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Future Fandom - Caitlin Clark

Caitlin Clark has had one of the most distinctive years in sports history. Clark burst into public consciousness during the women’s 2023 NCAA tourney. Her combination of trash-talking (including dismissive gestures) and long-range shooting made her a featured star on ESPN. To sports fans, with little interest in women’s basketball, she was interesting and fun. The 2023-24 college season only magnified Clark’s stardom. Her season began with a record setting outdoor game in the football stadium and ended with her as an all-time scoring leader, albeit one that never won a championship.

Along the way, Clark began to transcend being just a great college athlete to become a genuine celebrity. Clark has become the face of the WNBA, appeared on Saturday Night Live, and signed a $28 million deal with Nike. Through the first few weeks of the WNBA season, Clark has been the focal point for the league as the “Caitlin Clark Effect” has been credited with the league’s shift towards chartered flights, sold-out stadiums, record prices, and strong TV viewership. 

The question is whether this is real or hype. This question is better phrased in terms of degree. What we are witnessing is real, as Clark is a unique player, but there is also significant hype as she has been massively promoted. How much of this is a permanent shift, and how much is a temporary shift in fandom? There is merit to the argument that Clark is good for the WNBA, but there is also merit to the idea that Clark is receiving excessive (and jealousy-inducing) attention.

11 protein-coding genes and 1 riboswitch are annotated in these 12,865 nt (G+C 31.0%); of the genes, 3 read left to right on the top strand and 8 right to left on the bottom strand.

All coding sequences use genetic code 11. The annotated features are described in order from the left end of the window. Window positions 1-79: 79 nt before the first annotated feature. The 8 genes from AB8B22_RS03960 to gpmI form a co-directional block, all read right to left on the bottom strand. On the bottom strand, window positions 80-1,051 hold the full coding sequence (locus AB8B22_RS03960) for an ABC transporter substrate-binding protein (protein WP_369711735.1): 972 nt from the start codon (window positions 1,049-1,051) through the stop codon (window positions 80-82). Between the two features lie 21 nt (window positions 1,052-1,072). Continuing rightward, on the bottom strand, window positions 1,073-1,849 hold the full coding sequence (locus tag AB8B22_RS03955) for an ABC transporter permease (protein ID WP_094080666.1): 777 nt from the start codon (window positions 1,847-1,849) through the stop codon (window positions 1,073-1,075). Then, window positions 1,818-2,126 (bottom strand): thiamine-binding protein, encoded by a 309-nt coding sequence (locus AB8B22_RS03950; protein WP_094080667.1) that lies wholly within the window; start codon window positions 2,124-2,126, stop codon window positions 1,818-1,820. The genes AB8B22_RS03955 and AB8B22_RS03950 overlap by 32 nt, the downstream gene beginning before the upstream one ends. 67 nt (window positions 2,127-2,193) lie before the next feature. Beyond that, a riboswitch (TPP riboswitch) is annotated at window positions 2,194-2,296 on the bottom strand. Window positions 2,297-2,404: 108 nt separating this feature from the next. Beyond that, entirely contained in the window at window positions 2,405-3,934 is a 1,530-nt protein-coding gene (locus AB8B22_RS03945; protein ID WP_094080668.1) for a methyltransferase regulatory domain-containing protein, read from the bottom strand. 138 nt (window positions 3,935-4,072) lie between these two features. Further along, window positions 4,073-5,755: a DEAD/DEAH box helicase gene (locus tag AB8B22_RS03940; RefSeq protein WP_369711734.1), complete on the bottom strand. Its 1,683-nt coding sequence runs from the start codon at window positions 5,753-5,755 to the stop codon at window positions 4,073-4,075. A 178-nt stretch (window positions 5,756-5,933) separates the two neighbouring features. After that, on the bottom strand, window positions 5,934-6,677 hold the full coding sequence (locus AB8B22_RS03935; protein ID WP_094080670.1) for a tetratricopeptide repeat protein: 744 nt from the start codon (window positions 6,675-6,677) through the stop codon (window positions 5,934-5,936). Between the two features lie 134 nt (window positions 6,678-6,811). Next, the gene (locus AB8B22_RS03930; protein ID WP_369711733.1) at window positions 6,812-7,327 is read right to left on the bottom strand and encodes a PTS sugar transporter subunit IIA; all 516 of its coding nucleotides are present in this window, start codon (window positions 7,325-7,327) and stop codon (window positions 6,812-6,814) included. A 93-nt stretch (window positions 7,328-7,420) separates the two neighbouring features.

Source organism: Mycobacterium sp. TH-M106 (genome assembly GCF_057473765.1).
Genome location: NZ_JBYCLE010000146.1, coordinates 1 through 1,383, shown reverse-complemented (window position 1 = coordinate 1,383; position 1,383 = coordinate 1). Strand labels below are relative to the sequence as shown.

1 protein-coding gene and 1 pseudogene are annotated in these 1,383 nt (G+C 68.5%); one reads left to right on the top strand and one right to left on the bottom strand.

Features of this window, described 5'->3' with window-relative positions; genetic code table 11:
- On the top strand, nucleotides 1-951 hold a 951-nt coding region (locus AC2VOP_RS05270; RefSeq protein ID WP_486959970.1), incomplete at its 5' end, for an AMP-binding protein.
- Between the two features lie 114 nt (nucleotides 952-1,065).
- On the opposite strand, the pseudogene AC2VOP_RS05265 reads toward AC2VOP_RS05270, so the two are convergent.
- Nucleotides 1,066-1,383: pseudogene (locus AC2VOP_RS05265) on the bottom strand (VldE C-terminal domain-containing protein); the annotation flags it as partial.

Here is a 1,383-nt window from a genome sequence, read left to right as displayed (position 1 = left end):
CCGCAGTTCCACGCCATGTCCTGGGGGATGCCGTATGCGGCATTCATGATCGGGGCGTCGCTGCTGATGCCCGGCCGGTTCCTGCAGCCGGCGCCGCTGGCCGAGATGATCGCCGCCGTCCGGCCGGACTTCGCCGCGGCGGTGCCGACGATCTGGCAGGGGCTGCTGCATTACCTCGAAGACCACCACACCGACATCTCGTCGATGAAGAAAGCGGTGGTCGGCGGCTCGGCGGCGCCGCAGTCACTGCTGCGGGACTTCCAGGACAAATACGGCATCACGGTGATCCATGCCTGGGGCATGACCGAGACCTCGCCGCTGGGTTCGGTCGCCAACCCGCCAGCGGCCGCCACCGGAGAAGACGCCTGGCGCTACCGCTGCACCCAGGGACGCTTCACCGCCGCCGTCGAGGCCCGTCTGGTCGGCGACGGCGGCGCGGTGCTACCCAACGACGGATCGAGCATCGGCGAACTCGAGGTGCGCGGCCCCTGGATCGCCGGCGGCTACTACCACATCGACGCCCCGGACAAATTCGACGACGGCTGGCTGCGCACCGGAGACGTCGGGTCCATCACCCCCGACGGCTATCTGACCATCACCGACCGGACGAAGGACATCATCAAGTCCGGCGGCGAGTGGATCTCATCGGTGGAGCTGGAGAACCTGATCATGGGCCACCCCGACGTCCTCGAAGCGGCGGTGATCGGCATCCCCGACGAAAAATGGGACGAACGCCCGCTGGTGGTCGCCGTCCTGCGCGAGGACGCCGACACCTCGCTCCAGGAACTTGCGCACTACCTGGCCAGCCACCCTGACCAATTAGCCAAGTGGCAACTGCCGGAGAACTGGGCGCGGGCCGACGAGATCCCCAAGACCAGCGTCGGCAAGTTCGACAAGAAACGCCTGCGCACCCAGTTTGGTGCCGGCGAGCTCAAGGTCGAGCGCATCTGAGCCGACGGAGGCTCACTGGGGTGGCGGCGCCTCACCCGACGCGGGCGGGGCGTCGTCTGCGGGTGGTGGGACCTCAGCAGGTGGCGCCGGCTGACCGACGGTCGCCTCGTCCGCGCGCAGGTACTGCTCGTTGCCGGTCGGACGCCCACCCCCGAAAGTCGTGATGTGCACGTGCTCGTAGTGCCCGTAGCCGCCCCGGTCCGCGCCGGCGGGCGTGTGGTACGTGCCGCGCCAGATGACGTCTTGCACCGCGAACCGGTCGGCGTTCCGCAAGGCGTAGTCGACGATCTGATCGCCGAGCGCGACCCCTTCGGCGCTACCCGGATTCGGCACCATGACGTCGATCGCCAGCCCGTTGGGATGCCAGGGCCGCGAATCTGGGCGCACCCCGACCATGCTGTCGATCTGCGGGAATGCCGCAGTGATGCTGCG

As a starting point, the economics literature has two “classic” theories of Superstars. In these theories, superstars are performers who earn extraordinary salaries. More generally, this means that superstars are extremely popular compared to even performers will only slightly lower capabilities. The popularity can be reflected by salaries or other measure of popularity (followers, downloads, sales, etc.). In the first theory, superstars earn extreme compensation because being even a little bit better attracts almost the entire market. The second-best singer or actor is not quite as good, so almost the entire audience chooses the best performer. The “best” performer, therefore, enjoys massive rewards, and the almost but not quite as good performer enjoys only a moderate reward. This theory is fairly compatible with sports stardom as there are significant returns to championships.

In the second theory, stardom is a social phenomenon. Stars attract the majority of the market because they are stars. In this version, being a fan has a vital social component. Taylor Swift may not be the “best” singer, but being a Taylor Swift fan comes with advantages like always being able to find another Taylor Swift fan. Consuming popular movies, music, and shows enables fans to be part of the cultural conversation. This second theory, the social theory, is less relevant to sports because sports tend to have an objective reality. There are no objective criteria for the best singer or actor, but the best athletes defeat their opponents.

MORE at the fanalytics substack.



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